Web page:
First impressions - what a posh exhibition centre ! The venue was a very easy to get to conference centre on the edge of Hartlepool. Normally home to PowerPoint warriors, last weekend it was filled with model railways. Bet there's many a person stuck at the back of yet another dull presentation who wishes it still was.
My stand, Number 10, was a couple of tables giving me around 8 feet to fill. My job was to show how you build plastic wagon kits so all I'd needed to pack was a modelling board and some tools. To add to the display the Melbridge Box Company came along as well as everything I'd built to appear in the magazine. Oh, and the railcar just for the sake of it.
As it turns out the desk lamp was superfluous thanks to the glass roof. The Box Company went down a storm though with the visitors. I explained my reasoning behind the model many, many times over the two days. But then that is why I was there and people seemed to enjoy it.
I'd like to be able to give you lots more information about the show contents but the truth is I didn't get to see anything. Breaking my cardinal rule, I'd done this event on my own and that meant from the start of the day until pretty much the very end, I was stuck behind the stand. Interest in most demos can be a bit patchy, people prefer the trade and then layouts in that order, but there was very little time when I didn't have someone in the seats in front of the modelling board and frequently a few more perusing the other items on display. My total output was less then one van. By Saturday I'd only managed to cut the sides and one solebar from the sprue. That means things were good, after all I make models at home but I was there to talk.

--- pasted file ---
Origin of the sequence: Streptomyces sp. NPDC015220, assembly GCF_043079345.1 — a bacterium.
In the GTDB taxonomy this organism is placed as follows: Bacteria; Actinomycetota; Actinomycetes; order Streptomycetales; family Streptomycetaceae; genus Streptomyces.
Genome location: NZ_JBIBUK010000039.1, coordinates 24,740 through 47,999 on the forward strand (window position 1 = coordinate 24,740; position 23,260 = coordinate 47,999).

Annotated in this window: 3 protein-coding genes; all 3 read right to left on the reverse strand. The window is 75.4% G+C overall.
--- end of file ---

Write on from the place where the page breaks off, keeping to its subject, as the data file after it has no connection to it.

There was lots of chat too. I hope a few people have gone away inspired to have a go at making some wagon kits. If you are reading this blog as a result of picking up one of my flyers then welcome. Feel free to fire questions at me or just enjoy digging back through the archive on the right hand side.
One item that attracted a lot of attention was my model of 10203 the early Southern Diesel. I had to borrow a copy of the Hornby Yearbook from the Ian Allan stand next door, where they sold shop soiled copies for a very reasonable discount, so people could see the construction pictures. Since handing the model over to Mike for Bay Street, he has dirtied it with weathering powders and it really looks the business. I was under strict instructions not to let people handle it to avoid cleaning it up again !
Other than that, my only complain was that the cheese sandwiches were of the poncey conference centre variety with more mayonnaise than cheese - Yuk !
My accommodation was in nearby Seaton Carew. Not the most salubrious location but I could be on the beach in 3 minutes, eating ice cream in 5 and should I feel the need, was home to a really impressive little railway that I think I might be building a model of one day...